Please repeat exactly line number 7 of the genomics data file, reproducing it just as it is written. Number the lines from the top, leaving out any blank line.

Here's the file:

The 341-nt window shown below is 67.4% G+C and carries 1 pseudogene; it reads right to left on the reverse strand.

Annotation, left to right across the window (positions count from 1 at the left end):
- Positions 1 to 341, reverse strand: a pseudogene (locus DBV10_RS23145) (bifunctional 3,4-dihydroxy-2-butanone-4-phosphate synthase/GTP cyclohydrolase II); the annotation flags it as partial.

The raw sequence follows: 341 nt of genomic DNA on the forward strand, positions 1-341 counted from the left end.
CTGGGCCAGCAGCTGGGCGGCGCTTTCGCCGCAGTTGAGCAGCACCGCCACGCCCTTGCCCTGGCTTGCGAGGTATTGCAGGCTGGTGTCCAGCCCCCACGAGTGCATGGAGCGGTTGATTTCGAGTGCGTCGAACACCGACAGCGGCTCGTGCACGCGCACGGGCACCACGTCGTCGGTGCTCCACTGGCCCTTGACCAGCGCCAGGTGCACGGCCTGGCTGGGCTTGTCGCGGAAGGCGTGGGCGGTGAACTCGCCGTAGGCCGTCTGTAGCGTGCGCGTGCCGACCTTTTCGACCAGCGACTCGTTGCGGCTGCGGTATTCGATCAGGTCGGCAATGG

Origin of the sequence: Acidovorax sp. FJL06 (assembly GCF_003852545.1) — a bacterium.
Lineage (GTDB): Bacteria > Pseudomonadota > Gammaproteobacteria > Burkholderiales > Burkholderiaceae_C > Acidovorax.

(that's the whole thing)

Lineage (GTDB): Bacteria > Pseudomonadota > Gammaproteobacteria > Burkholderiales > Burkholderiaceae_C > Acidovorax.